The Galvin brothers have cornered the market for refined modern British cuisine. To their nine restaurants across the UK, ranging from pubs to the Michelin-starred Galvin at Windows, they have added a tenth, and their sixth in London: Galvin at The Athenaeum on Piccadilly. Tucked between The InterContinental and Sheraton, and in the shadow of the Hilton Park Lane where Galvin at Windows lives, The Athenaeum is one of those old five star hotels that is in the back of your mind but never springs forth when you think of the top hotels in the area.
Having played host to the likes of Marlon Brando, Kim Kardashian and Elizabeth Taylor, this hotel and residence has just undergone a complete refurb. The walls are lined with a well-curated selection of pop art, photography and multidimensional pieces, creating a modern, chic and relaxed atmosphere that’s more like the lobby of an expensive apartment building than an hotel. As part of the refurbishments, the Galvin brothers have taken over not just the restaurant but also the whole food and beverage operation at The Athenaeum, in the first such deal for them.
The warm pinky-cream marble of the entrance flows through to Galvin at The Athenaeum and is met with a dark wood parquet floor that is mirrored by the bare dark wood tables. Finished off with art works, brass detailing and chandeliers housing bare filament bulbs, the room is simultaneously classic and modern, calling to mind an all-day Parisian bistro. It’s a place to relax while you dine on food that reflects this design concept: classic dishes served with that signature Galvin refinement that lifts them above the norm.
The menu is certainly extensive – a more limited version is on offer for hotel room service – covering soups and salads, Galvin classics, lobster, caviar at £170, mains spilt into categories of meat, pasta and fish, sides, desserts and a prix fixe. It was not easy to choose what to have, not because of the extent of the choices but because the mains were, on the face of it, uninspiring. I was going to have the tartare and follow it up with fish but couldn’t as none of the fish really appealed – there is a tuna burger which I’m always a fan of but not for dinner. After I ordered, I noticed that many of those dining on fish were having the sea bream from the set menu, even after the hours of the set menu were finished, and I don’t blame them, as it was the best sounding fish dish.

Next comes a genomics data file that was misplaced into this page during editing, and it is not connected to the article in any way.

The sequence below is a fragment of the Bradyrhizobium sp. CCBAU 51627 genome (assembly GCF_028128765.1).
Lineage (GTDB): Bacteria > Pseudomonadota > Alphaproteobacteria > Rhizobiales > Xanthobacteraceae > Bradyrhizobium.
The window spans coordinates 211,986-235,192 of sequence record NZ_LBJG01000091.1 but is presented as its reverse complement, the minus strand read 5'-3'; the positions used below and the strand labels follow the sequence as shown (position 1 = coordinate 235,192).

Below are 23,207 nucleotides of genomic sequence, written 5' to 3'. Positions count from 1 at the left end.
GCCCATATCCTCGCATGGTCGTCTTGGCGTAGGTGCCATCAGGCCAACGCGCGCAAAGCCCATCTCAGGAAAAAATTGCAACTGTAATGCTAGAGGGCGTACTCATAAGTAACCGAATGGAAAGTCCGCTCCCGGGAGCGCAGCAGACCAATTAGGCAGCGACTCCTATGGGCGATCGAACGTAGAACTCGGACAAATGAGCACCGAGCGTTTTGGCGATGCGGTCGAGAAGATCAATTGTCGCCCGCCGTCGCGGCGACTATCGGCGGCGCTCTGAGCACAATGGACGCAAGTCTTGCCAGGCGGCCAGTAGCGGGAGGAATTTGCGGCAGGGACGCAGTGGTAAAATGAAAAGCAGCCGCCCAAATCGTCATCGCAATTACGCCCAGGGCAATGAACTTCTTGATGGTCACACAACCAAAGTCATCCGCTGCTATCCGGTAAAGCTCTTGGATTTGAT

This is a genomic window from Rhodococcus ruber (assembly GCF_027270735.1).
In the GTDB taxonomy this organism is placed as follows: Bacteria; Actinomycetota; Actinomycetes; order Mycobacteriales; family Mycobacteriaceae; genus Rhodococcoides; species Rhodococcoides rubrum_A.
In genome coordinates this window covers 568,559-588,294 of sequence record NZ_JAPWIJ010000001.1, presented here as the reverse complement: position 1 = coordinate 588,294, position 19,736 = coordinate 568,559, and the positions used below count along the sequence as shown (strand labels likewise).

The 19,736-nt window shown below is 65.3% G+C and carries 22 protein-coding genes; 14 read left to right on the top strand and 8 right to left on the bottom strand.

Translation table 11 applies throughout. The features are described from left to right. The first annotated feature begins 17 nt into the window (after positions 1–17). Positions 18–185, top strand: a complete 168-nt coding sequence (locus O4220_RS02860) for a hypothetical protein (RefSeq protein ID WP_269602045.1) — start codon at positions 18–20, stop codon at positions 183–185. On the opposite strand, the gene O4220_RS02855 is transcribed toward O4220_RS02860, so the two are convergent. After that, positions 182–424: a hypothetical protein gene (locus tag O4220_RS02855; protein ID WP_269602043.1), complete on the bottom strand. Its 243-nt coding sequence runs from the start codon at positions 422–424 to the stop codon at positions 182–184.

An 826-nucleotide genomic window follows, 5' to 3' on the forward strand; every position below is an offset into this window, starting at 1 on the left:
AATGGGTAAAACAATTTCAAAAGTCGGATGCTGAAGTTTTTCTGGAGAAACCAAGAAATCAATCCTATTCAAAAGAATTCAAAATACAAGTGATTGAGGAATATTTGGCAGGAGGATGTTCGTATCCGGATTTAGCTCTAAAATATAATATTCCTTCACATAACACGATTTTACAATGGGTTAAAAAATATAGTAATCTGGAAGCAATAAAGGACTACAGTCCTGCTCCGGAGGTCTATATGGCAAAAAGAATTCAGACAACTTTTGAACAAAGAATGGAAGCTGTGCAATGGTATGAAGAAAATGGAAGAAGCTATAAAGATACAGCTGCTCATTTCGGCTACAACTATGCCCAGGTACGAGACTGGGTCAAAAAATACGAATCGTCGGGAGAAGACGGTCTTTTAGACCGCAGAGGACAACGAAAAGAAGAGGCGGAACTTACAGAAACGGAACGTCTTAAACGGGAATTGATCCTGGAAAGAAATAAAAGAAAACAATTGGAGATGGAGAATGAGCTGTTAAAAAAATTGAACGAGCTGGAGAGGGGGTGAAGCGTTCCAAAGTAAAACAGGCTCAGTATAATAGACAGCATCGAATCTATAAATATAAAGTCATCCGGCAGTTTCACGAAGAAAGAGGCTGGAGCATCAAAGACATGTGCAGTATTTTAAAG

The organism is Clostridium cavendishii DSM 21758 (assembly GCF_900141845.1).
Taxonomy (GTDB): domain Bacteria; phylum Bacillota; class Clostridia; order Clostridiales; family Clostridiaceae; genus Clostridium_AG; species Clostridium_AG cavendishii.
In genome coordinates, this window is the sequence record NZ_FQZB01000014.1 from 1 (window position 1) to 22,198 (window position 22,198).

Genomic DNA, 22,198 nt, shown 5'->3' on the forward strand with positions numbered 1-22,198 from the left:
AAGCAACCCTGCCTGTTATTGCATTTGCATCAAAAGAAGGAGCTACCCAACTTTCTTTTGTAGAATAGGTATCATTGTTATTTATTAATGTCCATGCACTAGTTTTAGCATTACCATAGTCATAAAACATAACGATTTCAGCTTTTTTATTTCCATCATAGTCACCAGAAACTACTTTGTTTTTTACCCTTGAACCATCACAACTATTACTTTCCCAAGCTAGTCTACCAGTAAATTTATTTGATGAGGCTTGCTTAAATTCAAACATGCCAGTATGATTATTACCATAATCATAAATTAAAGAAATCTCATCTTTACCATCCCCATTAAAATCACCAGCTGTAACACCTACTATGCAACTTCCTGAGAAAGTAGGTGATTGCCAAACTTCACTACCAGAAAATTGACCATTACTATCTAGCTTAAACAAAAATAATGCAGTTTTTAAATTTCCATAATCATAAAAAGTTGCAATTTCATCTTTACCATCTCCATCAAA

So, with fish out the window, meat was the choice and I didn’t fancy the burger, curry or the pork, so it came down to venison or the rib eye steak. Neither of these was particularly attractive to my dining companion and I, given their lack of originality. But, with the decision to go halves on it all made, my companion chose the smoked duck to start and I, not wanting beef after beef, chose the equally unoriginal chicken liver parfait. Thank goodness the meal didn’t turn out to be as mundane as our order sounded.
The parfait was quite simply one of the most impressive, surprising and complex dishes I’ve eaten in a long time. Two buttery smooth and light quenelles of chicken liver parfait were served up with white and red chicory, blood orange and lemon curd. No bread or toast accompanied them and, despite being offered it (they charge for bread), I stood firm and didn’t have it and the dish was all the more faultless for it. The real key to the dish and surprise turn was the celery in the parfait. There was no sign of it – it was silky smooth – but it had a back note of celery seed that somehow had been infused into it, so that the light yet rich chicken liver transitioned to a bitterness which replaced the butter, elevating the parfait to another level. The blood orange then cut across and led through to the bitter chicory before the returning, bolstered by the lemon curd. When all the elements were combined, you were not dealing with flavours in balance and harmony, but instead were taken on a journey of tastes. At each successive stage, the last flavour was built on by the next. This dish alone made the meal worth it and will bring me back.